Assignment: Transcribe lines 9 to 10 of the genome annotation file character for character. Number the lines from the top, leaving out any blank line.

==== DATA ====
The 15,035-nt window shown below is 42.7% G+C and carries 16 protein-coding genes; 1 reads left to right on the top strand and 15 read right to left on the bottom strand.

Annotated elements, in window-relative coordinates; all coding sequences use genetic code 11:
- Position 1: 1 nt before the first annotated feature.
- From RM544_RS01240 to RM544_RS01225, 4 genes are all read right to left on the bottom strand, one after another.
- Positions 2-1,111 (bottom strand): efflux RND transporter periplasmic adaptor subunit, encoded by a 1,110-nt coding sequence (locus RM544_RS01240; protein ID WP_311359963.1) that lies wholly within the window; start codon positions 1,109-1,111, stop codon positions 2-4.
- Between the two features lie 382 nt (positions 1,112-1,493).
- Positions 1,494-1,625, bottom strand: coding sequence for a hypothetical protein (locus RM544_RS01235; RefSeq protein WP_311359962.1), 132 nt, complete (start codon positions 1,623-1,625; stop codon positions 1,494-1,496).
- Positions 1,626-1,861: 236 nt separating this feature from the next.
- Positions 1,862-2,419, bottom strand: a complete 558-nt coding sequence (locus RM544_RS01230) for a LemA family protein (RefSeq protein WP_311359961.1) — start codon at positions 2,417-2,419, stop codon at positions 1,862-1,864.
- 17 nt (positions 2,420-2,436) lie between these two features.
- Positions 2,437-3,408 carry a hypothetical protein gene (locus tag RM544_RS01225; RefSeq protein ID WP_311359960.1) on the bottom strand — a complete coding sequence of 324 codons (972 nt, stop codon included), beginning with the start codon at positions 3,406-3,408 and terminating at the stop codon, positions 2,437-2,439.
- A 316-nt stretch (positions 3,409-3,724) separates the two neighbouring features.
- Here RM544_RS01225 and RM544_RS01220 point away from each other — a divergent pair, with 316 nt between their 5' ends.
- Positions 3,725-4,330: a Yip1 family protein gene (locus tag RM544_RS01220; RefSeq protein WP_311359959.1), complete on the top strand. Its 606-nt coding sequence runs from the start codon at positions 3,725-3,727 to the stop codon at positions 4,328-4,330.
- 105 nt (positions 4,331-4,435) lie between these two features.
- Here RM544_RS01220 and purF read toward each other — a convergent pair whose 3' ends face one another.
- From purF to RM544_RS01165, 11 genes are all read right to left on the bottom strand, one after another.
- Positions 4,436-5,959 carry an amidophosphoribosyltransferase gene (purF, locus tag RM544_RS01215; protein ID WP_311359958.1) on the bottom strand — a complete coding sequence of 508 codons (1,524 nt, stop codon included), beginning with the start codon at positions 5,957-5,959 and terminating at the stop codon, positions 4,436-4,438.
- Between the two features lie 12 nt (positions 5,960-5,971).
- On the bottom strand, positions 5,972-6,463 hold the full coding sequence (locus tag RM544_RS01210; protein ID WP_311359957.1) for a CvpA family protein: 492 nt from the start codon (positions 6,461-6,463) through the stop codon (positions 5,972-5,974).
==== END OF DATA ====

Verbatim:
- Positions 1,862-2,419, bottom strand: a complete 558-nt coding sequence (locus RM544_RS01230) for a LemA family protein (RefSeq protein WP_311359961.1) — start codon at positions 2,417-2,419, stop codon at positions 1,862-1,864.
- 17 nt (positions 2,420-2,436) lie between these two features.